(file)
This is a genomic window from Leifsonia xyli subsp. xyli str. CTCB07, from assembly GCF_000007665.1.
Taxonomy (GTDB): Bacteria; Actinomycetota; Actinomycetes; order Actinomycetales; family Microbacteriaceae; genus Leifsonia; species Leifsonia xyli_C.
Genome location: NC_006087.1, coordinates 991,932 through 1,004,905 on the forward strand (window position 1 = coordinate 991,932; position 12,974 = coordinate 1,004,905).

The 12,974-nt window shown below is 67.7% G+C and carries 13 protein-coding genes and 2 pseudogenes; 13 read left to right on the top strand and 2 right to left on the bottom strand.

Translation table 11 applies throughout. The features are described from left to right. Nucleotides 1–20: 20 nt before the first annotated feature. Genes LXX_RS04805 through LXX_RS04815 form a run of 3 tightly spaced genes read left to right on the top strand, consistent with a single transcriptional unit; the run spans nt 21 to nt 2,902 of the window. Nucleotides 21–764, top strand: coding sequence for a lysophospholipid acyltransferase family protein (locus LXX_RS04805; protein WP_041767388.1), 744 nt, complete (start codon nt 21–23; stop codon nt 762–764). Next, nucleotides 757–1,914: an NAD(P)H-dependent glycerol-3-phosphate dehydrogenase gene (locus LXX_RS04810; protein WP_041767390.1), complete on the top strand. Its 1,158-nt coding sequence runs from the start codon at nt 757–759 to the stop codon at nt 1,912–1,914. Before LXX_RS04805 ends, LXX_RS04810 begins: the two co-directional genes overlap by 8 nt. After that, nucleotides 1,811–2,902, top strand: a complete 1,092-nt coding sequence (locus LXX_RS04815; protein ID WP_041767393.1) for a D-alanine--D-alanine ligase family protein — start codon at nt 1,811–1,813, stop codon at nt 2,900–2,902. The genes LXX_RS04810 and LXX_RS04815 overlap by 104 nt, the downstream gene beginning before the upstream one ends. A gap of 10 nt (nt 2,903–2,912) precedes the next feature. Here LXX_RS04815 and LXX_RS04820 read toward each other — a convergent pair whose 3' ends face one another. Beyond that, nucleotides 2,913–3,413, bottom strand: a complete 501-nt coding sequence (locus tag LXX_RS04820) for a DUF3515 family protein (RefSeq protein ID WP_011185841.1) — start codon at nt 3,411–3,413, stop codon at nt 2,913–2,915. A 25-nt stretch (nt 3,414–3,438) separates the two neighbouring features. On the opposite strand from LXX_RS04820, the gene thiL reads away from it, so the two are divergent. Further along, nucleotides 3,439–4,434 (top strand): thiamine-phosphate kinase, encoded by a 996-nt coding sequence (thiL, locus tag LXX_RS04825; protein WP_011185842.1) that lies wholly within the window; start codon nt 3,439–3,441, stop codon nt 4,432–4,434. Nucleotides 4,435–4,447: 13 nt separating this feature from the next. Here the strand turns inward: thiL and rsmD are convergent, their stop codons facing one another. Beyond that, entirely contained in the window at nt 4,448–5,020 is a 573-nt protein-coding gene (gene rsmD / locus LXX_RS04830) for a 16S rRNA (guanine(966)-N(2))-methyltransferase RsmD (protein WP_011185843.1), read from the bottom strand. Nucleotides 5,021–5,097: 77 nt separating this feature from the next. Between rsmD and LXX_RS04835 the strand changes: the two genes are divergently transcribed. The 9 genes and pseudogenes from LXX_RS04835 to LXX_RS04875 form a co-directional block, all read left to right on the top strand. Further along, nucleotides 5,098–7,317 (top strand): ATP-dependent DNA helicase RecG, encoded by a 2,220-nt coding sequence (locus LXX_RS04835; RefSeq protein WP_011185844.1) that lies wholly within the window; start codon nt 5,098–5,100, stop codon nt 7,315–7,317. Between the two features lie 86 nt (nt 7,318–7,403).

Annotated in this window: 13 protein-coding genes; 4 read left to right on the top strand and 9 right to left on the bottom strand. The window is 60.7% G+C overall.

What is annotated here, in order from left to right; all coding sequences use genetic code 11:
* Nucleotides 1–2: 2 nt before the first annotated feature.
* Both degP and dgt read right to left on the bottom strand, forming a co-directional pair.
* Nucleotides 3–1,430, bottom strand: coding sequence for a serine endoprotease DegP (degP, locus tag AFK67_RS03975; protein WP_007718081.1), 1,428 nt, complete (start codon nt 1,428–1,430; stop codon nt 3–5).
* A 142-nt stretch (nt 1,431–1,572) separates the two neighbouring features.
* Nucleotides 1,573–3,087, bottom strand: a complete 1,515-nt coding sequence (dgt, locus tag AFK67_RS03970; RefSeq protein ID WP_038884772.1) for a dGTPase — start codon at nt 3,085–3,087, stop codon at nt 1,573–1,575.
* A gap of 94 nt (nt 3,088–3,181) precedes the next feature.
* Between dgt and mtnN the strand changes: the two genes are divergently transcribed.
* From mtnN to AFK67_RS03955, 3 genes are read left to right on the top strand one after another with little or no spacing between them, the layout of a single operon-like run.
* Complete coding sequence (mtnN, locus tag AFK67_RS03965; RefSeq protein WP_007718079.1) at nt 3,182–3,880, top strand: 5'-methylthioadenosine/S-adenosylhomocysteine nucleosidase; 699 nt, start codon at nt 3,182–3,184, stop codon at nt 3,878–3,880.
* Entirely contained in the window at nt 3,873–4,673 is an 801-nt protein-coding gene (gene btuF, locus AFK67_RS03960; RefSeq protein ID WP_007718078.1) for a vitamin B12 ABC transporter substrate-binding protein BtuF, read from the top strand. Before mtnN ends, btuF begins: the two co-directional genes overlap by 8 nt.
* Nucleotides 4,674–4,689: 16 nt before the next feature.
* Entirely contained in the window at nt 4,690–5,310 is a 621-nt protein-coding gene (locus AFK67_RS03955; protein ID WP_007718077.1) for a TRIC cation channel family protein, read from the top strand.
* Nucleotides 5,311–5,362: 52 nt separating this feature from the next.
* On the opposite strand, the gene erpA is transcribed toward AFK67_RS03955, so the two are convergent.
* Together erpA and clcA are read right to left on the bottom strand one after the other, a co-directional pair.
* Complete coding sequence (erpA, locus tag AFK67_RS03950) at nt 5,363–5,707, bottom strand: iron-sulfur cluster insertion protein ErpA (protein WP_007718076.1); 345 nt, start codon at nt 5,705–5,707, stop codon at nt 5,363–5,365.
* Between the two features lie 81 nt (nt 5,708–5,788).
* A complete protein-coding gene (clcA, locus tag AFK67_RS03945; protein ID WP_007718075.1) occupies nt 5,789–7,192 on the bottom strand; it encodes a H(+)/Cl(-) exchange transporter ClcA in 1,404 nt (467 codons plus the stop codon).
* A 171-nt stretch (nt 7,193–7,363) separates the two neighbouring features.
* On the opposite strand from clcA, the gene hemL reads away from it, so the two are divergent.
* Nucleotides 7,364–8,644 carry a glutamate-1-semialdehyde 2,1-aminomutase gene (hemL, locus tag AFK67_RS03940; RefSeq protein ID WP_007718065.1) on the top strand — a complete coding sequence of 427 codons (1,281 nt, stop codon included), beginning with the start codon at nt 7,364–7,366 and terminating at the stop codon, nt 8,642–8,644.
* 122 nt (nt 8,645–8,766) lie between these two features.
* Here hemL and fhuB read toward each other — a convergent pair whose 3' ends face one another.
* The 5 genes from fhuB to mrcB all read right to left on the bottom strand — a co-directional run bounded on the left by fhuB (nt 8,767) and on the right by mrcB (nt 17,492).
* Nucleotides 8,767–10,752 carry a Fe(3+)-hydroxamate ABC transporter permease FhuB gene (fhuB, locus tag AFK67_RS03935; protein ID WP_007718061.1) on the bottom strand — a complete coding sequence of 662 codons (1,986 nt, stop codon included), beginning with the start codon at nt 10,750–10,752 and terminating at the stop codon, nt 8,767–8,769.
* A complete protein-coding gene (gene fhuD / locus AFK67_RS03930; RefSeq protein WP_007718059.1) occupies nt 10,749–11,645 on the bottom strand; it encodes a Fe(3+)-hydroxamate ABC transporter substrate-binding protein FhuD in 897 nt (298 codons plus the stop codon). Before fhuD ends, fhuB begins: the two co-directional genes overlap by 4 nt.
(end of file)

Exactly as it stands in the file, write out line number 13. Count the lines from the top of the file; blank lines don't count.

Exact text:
* A gap of 94 nt (nt 3,088–3,181) precedes the next feature.